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Revista Brasileira de Hematologia e Hemoterapia

Print version ISSN 1516-8484

Rev. Bras. Hematol. Hemoter. vol.33 no.6 São Paulo Dec. 2011 



Peripheral hematopoietic progenitor cell mobilization for autologous transplantation in hematologic malignancies



José Francisco Comenalli Marques Jr

Hematology and Hemotherapy Center, Universidade Estadual de Campinas - UNICAMP, Campinas, SP, Brazil

Corresponding author



In this issue of the Revista Brasileira de Hematologia e Hemoterapia, Gabús et al.(1) are publishing an interesting article about hematopoietic progenitor cell mobilization for autologous transplantation in hematologic malignancies. Although the analysis was retrospective, they utilized the abundant statistical tools and compared two successive groups of patients with similar numbers and over similar periods, in order to compare patients in respect to the origin of the growth factor used, different brands in the first group and a specific growth factor (JP Filgen - Clausen filgrastim) in the second.

First, it is worth noting some features of the profile of the service in which the mobilization was analyzed that performs a large number of autologous compared to allogeneic transplants (80% and 20% respectively) and a slight predominance of patients from the Uruguayan National Health System. The target collection of CD34+ cells was consistent with the literature.

Some results should be mentioned and discussed:

1. The mobilizations were very effective with collections of the desired numbers of CD34+ cells using few leukapheresis procedures from most patients;

2. The 10% mobilization failure rate corroborates medical literature, both for the overall proportion, in respect to age and autologous transplantation and active disease. However, many patients with multiple myeloma had bad mobilizations even though characteristically these patients mobilize well, better than those with Hodgkin's lymphoma, for example. One possible explanation for this may be related to the chemotherapy used, melphalan, which used to be considered a single line chemotherapy before, but with significant negative impact on mobilization, much more than a number of other chemotherapy lines;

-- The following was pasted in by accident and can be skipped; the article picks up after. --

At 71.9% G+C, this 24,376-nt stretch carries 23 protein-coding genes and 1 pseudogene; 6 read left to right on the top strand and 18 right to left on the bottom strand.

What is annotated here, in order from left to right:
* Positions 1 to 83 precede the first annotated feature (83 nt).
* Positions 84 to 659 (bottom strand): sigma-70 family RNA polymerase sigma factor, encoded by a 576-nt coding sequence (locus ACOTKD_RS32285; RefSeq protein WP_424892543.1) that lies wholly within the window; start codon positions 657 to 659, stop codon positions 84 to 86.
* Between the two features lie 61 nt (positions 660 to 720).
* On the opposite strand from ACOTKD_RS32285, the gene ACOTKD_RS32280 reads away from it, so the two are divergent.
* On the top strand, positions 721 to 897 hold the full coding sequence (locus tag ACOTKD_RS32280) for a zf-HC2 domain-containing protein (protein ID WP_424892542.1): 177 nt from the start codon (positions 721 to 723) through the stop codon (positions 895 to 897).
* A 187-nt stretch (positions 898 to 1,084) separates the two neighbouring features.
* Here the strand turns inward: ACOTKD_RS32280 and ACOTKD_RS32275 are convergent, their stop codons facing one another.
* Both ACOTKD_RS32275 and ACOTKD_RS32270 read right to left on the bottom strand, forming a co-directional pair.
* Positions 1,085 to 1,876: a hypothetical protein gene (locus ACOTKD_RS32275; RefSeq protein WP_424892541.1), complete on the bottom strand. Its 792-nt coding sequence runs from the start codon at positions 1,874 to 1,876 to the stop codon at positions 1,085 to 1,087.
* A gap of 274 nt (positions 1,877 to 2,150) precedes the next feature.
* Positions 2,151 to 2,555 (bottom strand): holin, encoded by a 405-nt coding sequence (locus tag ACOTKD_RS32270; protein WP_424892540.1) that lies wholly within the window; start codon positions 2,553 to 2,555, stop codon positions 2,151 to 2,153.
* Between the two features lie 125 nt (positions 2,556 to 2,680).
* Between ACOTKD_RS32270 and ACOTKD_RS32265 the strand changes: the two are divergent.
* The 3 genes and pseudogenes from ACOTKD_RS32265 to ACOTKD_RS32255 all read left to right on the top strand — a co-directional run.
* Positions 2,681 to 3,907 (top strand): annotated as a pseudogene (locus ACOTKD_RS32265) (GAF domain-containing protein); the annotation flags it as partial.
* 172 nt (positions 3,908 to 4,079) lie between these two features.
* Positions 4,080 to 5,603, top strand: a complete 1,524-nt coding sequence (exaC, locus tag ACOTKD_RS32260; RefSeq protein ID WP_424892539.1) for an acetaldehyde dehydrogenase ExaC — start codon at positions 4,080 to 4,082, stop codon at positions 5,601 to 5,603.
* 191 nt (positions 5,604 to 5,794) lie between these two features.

3. The strategy to try to collect from "bad mobilizers" in this series was very effective whether by repeating the mobilization (majority) or collecting cells directly from bone marrow;

4. Another important feature to be commented on is the relative small proportion of patients mobilized with filgrastim associated with chemotherapy (14.6%) as most were mobilized with growth factor alone (85.4%). As the paper states, the use of chemotherapy in combination with filgrastim is reserved for patients when difficulty in obtaining CD34+ cells is expected or when there is any additional benefit from chemotherapy, such as to better control the underlying disease. We believe that in vivo "purging" before mobilization will help patients to enter the autologous transplantation procedure closer to remission, even considering the higher cost (more growth factors, hospital, antibiotics, transfusions, etc) and the greater difficultly to obtain CD34+ cells. But this is still an open question in the medical literature;